Step 1

Engineering messages to share

Step 2

Engineering design process

Step 3

Leading STEM activities

Step 4

Be a role model


Be a role model

Anyone can be a Role Model: women, men, engineers, technicians, educators, and parents. Our Role Models are diverse. But they have one thing in common—the understanding that role models can inspire girls and boys from all communities and backgrounds and grow their interest and appreciation of STEM.

Why role models matter.

A role model plays a critical role in helping a child build their STEM identity. Research shows that role models can increase a student’s sense of belonging and build their confidence. They also represent what’s possible and give kids a chance to think about their future and who they want to be1.

As the engineering and technology community works to diversify the field, we all have an important role to play in reaching students of color, students with disabilities, rural and urban students, girls and boys, and getting them excited about the opportunities engineering and technology offers.

Role models in action

When LaTisha was a girl, she didn’t have any engineering role models that looked like her. She is on a mission to change that. Meet LaTisha and the group of young girls she works with at the Ivy Youth and Family Center.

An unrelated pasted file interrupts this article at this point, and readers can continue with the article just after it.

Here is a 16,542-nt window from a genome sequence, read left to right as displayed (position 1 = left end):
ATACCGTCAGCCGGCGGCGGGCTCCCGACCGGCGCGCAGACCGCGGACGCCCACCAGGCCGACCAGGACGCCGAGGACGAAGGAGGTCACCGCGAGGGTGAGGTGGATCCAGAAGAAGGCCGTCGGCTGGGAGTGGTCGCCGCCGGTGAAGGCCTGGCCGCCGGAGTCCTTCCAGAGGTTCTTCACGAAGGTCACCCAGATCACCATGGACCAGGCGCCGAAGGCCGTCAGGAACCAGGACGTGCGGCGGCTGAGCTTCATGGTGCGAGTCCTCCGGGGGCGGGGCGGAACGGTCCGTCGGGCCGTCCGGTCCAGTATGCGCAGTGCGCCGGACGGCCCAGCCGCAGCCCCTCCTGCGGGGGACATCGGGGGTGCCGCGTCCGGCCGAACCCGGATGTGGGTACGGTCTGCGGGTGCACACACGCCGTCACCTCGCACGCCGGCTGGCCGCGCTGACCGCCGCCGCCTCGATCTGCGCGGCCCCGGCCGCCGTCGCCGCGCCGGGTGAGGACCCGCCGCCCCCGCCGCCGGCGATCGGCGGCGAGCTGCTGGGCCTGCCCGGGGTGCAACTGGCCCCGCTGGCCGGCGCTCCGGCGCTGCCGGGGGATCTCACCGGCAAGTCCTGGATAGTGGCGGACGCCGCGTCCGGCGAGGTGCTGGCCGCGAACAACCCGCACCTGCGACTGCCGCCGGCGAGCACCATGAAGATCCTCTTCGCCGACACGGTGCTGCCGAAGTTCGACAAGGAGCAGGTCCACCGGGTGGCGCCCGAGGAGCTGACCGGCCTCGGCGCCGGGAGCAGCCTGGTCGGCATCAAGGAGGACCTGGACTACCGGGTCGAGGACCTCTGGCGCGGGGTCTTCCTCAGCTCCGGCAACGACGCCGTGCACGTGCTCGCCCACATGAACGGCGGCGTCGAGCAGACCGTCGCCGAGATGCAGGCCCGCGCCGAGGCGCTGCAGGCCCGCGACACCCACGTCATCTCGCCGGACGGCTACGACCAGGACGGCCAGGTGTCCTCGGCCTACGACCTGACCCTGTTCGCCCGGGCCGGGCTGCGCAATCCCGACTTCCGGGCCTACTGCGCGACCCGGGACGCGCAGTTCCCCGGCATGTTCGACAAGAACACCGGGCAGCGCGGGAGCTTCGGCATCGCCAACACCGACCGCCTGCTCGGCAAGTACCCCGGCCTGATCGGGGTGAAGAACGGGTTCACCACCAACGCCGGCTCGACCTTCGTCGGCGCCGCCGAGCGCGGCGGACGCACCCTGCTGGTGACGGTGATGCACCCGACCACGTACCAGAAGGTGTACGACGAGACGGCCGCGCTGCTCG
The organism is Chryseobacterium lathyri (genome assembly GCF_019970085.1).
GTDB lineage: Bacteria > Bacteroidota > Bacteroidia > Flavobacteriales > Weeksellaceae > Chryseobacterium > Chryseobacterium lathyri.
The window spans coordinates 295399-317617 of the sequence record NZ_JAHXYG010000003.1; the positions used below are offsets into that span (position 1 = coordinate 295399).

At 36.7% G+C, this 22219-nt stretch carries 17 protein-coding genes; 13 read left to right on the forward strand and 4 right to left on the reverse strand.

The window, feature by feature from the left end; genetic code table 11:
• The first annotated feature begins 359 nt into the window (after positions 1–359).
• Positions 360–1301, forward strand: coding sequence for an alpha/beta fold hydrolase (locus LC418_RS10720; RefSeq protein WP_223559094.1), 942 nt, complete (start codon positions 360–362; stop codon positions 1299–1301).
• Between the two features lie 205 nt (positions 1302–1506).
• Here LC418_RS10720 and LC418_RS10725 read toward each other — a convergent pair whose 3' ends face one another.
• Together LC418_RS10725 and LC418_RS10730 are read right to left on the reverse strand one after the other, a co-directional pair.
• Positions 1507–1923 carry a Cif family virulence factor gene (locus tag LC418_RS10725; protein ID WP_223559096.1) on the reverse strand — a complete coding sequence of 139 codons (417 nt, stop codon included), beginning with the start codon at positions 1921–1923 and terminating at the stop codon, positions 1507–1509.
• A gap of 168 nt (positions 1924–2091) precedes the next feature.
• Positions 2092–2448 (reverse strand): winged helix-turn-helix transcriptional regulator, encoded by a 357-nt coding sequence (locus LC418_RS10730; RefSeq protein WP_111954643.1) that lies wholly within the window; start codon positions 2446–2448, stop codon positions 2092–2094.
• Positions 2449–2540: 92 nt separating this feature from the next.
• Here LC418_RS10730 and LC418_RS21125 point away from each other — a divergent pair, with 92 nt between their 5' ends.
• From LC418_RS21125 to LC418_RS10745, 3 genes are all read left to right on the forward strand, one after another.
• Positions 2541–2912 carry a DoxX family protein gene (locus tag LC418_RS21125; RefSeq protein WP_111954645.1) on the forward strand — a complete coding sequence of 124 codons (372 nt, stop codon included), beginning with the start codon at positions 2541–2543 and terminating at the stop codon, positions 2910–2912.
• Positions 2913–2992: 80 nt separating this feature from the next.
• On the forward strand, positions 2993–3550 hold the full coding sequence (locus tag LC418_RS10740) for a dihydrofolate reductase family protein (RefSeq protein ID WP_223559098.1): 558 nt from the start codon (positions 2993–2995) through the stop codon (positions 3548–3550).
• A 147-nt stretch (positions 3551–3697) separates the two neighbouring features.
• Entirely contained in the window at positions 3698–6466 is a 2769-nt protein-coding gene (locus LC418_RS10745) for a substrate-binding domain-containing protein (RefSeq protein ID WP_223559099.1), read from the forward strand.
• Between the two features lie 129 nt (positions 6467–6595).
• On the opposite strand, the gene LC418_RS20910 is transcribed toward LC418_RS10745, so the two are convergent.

Watch LaTisha

When Sarah was in 8th grade she went to her first “Introduce a Girl to Engineering Day” event at Rockwell Collins (now Collins Aerospace). That was one of her first engineering experiences. In 2016, Sarah was an intern at Rockwell and stepped up to be a role model to young girls.

Watch Sarah


Shin, Jiyun; Levy, Sheri; London, Bonita. “Effects of role model exposure on STEM and non-STEM student engagement”. 2016/07/01. Journal of Applied Social Psychology.


Be yourself!

We often hear from teachers and afterschool leaders asking how they can be a STEM role model for their students. Our answer – being a role model is as simple as being yourself. Your willingness to share your enthusiasm, knowledge, and time will be recognized and appreciated.


Role model tips

  • Embrace a growth mindset. After leading an activity or talking to a group of students, ask yourself: What worked, what didn’t, and what you would do differently next time.
  • Be curious and respectful. Every child has different perspectives and experiences. As you are asking questions and listening, find ways to acknowledge and validate them by providing constructive, specific, and encouraging feedback.
  • Be student-centered. Resist the urge to fix a team’s design or give them specific instructions on how to get the right answer. When students drive their learning, they are more motivated and engaged.


Here’s what DiscoverE Role Models had to say about their experience:

  • 100% say volunteering was a good use of their time.
  • 84% say that volunteering with students reminds them of what they like about their chosen profession.
  • 96% of educators agree that meeting an engineer or technical professional is an important opportunity for their students.
  • 77% of STEM volunteers say that the students they work with came away with a better understanding of engineering.